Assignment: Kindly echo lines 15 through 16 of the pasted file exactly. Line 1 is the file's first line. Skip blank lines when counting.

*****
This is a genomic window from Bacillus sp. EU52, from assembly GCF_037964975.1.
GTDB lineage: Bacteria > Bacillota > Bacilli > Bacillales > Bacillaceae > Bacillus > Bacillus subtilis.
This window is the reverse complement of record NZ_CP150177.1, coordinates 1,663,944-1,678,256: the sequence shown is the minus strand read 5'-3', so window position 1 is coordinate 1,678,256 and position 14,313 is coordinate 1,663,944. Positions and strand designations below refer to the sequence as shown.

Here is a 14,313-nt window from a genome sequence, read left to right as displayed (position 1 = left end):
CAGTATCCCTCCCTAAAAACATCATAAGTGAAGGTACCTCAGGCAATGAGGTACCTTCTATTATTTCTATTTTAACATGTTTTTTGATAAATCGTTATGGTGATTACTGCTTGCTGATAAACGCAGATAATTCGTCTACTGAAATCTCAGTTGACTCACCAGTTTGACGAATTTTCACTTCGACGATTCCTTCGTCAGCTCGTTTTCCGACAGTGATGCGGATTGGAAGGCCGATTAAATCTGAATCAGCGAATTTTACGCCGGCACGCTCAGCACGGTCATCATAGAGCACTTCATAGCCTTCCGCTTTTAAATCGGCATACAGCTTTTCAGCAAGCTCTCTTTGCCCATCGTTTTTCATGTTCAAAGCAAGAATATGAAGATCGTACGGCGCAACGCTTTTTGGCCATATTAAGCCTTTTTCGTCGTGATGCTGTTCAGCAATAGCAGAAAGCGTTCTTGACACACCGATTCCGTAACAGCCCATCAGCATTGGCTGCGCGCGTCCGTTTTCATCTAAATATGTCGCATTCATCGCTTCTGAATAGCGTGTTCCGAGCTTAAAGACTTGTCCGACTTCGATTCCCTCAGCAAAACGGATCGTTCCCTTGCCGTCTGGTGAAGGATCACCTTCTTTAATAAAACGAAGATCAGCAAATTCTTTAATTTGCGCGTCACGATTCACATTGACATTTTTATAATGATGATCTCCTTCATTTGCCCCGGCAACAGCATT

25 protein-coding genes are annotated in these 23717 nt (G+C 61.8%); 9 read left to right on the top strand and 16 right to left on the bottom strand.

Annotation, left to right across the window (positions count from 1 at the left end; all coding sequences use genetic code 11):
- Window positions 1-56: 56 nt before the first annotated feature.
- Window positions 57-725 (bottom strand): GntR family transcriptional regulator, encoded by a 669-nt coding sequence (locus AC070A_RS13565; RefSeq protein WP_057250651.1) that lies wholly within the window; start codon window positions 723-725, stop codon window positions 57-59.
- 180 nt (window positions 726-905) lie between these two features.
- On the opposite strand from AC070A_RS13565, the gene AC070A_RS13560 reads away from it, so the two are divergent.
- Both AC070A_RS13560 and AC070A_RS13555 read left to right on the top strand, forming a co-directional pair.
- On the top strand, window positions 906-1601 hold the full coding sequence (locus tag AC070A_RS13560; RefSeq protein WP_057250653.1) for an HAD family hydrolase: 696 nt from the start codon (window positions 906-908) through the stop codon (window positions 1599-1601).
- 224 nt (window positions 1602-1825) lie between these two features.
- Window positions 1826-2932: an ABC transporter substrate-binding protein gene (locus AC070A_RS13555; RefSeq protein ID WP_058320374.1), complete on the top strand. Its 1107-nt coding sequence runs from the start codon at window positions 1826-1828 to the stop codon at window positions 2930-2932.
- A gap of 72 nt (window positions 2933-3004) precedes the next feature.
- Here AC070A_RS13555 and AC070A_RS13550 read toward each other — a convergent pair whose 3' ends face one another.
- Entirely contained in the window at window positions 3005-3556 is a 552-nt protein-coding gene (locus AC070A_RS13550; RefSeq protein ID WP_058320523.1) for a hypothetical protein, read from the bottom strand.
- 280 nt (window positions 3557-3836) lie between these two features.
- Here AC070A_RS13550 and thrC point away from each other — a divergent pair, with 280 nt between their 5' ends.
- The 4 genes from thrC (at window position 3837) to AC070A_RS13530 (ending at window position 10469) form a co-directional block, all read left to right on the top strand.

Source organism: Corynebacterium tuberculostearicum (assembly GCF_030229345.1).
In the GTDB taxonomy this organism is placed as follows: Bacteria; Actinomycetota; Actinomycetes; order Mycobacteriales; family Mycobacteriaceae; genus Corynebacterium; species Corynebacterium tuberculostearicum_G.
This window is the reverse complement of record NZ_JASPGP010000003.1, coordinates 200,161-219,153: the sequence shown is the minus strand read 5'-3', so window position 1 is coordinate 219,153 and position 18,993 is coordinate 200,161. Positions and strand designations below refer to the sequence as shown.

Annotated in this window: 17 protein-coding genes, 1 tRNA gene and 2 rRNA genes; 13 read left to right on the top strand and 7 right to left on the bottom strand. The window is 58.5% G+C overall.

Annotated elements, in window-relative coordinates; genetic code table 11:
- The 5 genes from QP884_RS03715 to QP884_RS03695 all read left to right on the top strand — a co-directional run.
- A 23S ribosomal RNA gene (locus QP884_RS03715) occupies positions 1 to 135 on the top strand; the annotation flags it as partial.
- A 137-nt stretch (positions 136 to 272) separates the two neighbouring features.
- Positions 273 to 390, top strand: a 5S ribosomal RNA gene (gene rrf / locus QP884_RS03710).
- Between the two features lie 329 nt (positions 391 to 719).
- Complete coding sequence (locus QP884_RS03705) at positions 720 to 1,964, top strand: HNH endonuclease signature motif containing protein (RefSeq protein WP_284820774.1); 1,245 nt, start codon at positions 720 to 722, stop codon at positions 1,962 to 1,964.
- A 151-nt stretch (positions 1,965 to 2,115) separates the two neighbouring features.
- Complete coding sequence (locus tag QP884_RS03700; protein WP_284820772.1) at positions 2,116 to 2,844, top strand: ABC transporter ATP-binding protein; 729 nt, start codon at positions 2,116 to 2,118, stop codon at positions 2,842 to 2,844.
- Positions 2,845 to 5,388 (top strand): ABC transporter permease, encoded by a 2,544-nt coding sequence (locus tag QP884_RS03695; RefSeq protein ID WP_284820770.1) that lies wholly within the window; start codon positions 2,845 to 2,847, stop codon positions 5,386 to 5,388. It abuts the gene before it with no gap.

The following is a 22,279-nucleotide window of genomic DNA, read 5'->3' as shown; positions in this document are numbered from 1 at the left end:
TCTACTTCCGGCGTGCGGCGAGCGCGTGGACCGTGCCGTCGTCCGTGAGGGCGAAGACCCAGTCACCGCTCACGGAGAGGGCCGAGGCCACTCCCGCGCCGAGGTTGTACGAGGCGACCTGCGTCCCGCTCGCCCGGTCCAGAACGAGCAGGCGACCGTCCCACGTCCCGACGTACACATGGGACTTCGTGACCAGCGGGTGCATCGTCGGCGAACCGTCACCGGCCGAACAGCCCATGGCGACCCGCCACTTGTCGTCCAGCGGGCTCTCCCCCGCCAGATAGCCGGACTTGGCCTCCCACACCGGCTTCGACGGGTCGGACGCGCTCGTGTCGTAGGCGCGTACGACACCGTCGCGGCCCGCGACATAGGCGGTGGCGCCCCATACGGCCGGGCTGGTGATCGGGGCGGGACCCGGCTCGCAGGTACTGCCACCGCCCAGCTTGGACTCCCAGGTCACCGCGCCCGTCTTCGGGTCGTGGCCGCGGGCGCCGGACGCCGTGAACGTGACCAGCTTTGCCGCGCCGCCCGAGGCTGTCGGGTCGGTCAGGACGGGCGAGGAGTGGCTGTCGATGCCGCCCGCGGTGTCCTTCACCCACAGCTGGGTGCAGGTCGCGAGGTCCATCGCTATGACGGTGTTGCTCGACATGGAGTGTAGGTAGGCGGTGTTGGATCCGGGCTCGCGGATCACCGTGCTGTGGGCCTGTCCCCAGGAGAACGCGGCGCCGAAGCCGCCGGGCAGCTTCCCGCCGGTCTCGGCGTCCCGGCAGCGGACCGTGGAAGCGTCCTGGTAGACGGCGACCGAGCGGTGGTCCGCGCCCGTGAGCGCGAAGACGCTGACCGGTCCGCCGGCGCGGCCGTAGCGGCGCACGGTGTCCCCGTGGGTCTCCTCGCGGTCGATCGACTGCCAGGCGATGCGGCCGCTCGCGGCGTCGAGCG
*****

- Window positions 1826-2932: an ABC transporter substrate-binding protein gene (locus AC070A_RS13555; RefSeq protein ID WP_058320374.1), complete on the top strand. Its 1107-nt coding sequence runs from the start codon at window positions 1826-1828 to the stop codon at window positions 2930-2932.
- A gap of 72 nt (window positions 2933-3004) precedes the next feature.